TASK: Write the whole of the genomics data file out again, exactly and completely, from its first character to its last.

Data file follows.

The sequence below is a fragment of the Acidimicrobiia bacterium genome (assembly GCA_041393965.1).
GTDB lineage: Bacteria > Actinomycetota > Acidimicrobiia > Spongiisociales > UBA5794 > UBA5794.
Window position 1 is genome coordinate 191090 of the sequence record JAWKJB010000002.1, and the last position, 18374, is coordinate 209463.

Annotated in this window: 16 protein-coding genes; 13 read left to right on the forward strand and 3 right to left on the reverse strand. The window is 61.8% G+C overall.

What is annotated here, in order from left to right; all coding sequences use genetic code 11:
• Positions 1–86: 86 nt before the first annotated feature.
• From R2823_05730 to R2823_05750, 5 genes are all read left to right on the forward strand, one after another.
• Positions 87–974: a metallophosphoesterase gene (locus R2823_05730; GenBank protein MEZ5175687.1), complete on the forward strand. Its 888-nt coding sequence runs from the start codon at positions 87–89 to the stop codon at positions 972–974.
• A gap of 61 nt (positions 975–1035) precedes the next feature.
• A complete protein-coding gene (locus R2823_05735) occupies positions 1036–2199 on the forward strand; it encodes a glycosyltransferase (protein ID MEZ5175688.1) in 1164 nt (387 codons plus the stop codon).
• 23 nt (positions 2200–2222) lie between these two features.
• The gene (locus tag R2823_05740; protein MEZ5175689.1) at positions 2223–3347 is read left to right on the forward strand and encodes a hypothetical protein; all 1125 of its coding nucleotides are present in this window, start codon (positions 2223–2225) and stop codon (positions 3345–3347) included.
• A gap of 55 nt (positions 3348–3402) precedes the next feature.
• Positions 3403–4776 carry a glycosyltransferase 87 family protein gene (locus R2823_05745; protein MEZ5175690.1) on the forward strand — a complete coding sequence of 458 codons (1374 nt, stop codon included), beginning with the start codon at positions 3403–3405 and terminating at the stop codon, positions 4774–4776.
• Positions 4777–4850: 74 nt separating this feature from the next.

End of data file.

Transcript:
The sequence below is a fragment of the Acidimicrobiia bacterium genome (assembly GCA_041393965.1).
GTDB lineage: Bacteria > Actinomycetota > Acidimicrobiia > Spongiisociales > UBA5794 > UBA5794.
Window position 1 is genome coordinate 191090 of the sequence record JAWKJB010000002.1, and the last position, 18374, is coordinate 209463.

Annotated in this window: 16 protein-coding genes; 13 read left to right on the forward strand and 3 right to left on the reverse strand. The window is 61.8% G+C overall.

What is annotated here, in order from left to right; all coding sequences use genetic code 11:
• Positions 1–86: 86 nt before the first annotated feature.
• From R2823_05730 to R2823_05750, 5 genes are all read left to right on the forward strand, one after another.
• Positions 87–974: a metallophosphoesterase gene (locus R2823_05730; GenBank protein MEZ5175687.1), complete on the forward strand. Its 888-nt coding sequence runs from the start codon at positions 87–89 to the stop codon at positions 972–974.
• A gap of 61 nt (positions 975–1035) precedes the next feature.
• A complete protein-coding gene (locus R2823_05735) occupies positions 1036–2199 on the forward strand; it encodes a glycosyltransferase (protein ID MEZ5175688.1) in 1164 nt (387 codons plus the stop codon).
• 23 nt (positions 2200–2222) lie between these two features.
• The gene (locus tag R2823_05740; protein MEZ5175689.1) at positions 2223–3347 is read left to right on the forward strand and encodes a hypothetical protein; all 1125 of its coding nucleotides are present in this window, start codon (positions 2223–2225) and stop codon (positions 3345–3347) included.
• A gap of 55 nt (positions 3348–3402) precedes the next feature.
• Positions 3403–4776 carry a glycosyltransferase 87 family protein gene (locus R2823_05745; protein MEZ5175690.1) on the forward strand — a complete coding sequence of 458 codons (1374 nt, stop codon included), beginning with the start codon at positions 3403–3405 and terminating at the stop codon, positions 4774–4776.
• Positions 4777–4850: 74 nt separating this feature from the next.